LIBERTYVILLE – Beth George had her routine down. Her weekdays would start with a 5 a.m. workout class at Heather’s Gym in Libertyville. On the weekends, she’d take maybe a spin or barre class.
Nearly every day, though, started with her fitness family at Heather’s Gym.
In the wake of the “new normal” of social distancing and the Illinois stay-at-home order issued last weekend, she wondered how she’d be able to maintain that routine now that the gym was no longer an option – and how she could continue to support the local small business that had become such a large part of her life.
“Just the thought of not being able to work out or even just be with people you spend a lot of time with while we’re there – it was pretty unsettling,” she said.
Fortunately, gym owner Heather Fahrenkrog already had been working on a solution to that problem. The week before, she began hosting live classes on Zoom – an online video conferencing platform – for members who still wanted to work out but didn’t want to leave their house.
It was a program she originally planned to launch sometime this year, she said, but as social distancing became more prevalent to stanch the spread of the coronavirus, she saw an immediate need for it both to keep her business running and for her community of members, who’ve built relationships with her, her instructors and fellow members over the years. It’s all about connection, she said. There may be other online options – pre-recorded videos people can watch and follow along with – but they lack the social interaction and connection so many people crave.
“They want that connection, and especially now when everyone’s trapped in their homes, they want it more than ever,” she said.
Fahrenkrog’s Zoom classes launched last weekend and about 250 people participated in the three classes she hosted on the first day alone.
And now people all across the country are joining in.
Fahrenkrog now offers 60 live classes throughout the week. Nonmembers can enjoy unlimited access to these classes for one week; after that they can pay $10 for individual classes or purchase unlimited access to all classes for a month for $99.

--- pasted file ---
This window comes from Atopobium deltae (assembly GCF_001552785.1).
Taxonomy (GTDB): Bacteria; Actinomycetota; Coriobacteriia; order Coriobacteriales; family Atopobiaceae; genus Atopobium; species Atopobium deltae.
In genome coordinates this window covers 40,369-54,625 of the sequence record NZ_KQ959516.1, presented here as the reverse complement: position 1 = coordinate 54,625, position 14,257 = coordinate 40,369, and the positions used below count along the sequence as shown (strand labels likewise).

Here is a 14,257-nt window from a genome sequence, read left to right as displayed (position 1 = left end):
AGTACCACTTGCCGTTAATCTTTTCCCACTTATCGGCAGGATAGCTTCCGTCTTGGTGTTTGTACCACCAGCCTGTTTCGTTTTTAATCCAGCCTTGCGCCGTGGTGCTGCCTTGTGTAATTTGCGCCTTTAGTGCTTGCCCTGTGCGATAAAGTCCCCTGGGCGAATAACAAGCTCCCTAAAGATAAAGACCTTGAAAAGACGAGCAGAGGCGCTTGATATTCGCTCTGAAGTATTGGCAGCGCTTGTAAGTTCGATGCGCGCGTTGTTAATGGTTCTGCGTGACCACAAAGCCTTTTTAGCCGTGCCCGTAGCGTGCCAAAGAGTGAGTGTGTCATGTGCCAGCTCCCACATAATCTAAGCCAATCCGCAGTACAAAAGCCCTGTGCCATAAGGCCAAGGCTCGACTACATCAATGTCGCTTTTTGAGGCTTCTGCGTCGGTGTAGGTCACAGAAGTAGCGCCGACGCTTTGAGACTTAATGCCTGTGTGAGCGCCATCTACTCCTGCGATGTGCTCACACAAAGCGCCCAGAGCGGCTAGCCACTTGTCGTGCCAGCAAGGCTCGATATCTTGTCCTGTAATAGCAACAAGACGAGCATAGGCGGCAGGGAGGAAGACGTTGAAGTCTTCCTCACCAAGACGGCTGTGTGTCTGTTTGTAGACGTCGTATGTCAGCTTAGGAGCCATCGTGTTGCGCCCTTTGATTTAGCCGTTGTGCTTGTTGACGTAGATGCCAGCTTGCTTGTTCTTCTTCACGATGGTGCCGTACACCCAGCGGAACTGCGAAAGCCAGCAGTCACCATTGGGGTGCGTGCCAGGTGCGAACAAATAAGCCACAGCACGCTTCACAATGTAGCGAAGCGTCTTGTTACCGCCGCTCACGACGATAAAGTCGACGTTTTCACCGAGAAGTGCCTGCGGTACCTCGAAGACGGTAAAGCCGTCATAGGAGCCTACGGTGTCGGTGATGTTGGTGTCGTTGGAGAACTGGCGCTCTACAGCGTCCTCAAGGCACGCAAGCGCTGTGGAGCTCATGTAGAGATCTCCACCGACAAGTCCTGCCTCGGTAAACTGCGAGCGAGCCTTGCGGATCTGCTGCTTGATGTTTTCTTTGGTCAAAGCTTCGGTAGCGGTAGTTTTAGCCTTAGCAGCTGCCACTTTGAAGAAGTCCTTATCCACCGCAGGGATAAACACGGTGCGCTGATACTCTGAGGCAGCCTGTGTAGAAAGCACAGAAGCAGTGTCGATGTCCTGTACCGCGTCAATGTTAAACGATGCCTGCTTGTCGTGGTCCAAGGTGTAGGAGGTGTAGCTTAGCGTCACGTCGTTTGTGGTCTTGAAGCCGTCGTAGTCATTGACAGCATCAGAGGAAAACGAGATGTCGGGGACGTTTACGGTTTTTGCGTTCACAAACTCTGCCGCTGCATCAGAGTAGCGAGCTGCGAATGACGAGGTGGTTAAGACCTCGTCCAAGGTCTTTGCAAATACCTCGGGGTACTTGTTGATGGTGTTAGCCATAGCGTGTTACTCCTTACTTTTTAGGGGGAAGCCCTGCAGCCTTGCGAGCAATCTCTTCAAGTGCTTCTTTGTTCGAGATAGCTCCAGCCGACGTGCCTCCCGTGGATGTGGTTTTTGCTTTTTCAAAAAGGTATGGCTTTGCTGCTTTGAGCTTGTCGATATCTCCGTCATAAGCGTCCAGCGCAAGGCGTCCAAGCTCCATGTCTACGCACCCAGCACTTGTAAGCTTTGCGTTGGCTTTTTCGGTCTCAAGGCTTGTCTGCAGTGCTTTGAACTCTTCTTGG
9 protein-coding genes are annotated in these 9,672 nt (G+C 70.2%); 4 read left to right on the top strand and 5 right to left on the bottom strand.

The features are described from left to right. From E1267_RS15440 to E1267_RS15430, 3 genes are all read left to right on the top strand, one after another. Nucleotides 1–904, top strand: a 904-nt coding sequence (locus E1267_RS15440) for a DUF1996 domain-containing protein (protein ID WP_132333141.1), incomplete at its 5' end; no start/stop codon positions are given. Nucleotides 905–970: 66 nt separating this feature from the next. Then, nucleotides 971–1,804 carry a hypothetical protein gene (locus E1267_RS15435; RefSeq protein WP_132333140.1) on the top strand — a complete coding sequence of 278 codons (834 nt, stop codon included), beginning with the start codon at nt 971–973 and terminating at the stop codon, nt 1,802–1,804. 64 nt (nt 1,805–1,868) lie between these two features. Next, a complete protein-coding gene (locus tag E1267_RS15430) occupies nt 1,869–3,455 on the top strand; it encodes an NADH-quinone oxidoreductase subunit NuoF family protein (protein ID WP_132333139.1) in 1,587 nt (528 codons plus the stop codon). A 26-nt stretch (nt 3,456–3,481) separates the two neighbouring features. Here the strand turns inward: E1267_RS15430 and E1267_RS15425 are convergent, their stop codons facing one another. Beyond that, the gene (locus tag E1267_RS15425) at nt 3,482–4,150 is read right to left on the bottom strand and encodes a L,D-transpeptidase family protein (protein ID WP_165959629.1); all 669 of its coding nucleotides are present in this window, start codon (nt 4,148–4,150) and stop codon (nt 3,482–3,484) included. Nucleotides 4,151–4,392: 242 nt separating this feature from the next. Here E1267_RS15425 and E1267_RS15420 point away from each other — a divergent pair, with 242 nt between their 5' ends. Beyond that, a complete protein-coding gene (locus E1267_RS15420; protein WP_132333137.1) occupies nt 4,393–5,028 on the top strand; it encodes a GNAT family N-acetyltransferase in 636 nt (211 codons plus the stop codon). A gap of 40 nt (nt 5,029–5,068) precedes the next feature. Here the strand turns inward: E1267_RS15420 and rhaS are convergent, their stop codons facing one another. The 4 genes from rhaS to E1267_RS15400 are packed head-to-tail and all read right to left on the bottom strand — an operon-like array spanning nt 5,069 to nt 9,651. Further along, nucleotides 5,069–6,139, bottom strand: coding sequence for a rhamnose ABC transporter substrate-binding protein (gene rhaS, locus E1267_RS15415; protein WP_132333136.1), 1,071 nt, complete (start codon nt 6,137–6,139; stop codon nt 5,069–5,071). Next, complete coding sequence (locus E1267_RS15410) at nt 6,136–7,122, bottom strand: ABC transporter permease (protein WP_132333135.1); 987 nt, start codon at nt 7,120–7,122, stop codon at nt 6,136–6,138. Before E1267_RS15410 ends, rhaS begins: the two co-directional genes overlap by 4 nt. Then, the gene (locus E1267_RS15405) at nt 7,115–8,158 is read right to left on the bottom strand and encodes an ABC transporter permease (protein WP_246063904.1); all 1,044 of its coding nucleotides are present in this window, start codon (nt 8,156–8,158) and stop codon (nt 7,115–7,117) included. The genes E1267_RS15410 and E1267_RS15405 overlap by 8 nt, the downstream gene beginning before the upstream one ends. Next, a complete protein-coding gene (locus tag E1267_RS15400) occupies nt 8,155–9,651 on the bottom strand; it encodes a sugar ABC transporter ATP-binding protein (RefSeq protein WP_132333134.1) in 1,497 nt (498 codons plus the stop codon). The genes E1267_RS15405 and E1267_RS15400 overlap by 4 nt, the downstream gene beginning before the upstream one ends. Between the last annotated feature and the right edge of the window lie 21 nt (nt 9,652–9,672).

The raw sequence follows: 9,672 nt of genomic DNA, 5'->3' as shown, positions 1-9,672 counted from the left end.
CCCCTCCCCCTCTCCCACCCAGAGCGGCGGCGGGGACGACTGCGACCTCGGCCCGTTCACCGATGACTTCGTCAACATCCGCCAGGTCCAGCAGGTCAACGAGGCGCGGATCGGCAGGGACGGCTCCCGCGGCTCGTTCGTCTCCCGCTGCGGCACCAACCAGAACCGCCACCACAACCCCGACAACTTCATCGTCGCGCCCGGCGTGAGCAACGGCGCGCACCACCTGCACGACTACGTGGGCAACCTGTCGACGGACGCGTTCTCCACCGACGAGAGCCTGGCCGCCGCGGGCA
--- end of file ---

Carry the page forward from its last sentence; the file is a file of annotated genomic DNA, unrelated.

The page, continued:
Fahrenkrog also built in programs geared specifically for children in different age groups, from younger children to high school and college athletes who no longer have access to their teams and their regular workout regiments.
George said her three children – ranging in age from elementary to high school – have all jumped on board with the kids’ classes.
“This week we’ve been able to do classes together,” she said. “I got my kids to do yoga. My 9-year-old is hanging in there with a strength and agility class. It’s really helped us focus a little bit on the day … and, I don’t know, just add some sanity to the day. It’s been pretty amazing for us. Not leaving the house for a week and being able to do that – it’s been pretty cool.”
Lynsey Wolfe, another Heather’s Gym member, said the Zoom classes are “truly” one of the daily highlights for her and her three young boys.
“It’s something I can look forward to,” she said. “I can see other people. I know I can get that release every day that I need and my kids need to get through all this.”
While access to the physical world has become restricted, more and more businesses, institutions and personalities are opening doors to a virtual one to reach out and connect with people. On March 18, famed composer Andrew Lloyd Webber asked his Facebook followers which “Phantom of the Opera” number they’d like to see him perform.
In a video posted the following day, Webber said, “Here I am in my own self-isolation and the song that came out on top was ‘All I Ask of You.’ Oh, gosh, all I ask this morning is that I can play the piano properly. We’ll see what happens.”
Chicago museums also have begun offering free virtual access to some of their collections, including The Field Museum, Adler Planetarium, Shedd Aquarium and The Art Institute of Chicago.
Locally, virtual platforms allow communities to remain connected, boost morale and simply say, “You’re not alone.”
“At the end of every single class, we take some time at the end [to say], ‘Listen to my voice. You’re gonna get through today. I am here for you,’” Fahrenkrog said, her voice catching. “And it’s very meaningful. It’s a great thing. We gotta get everybody through it.”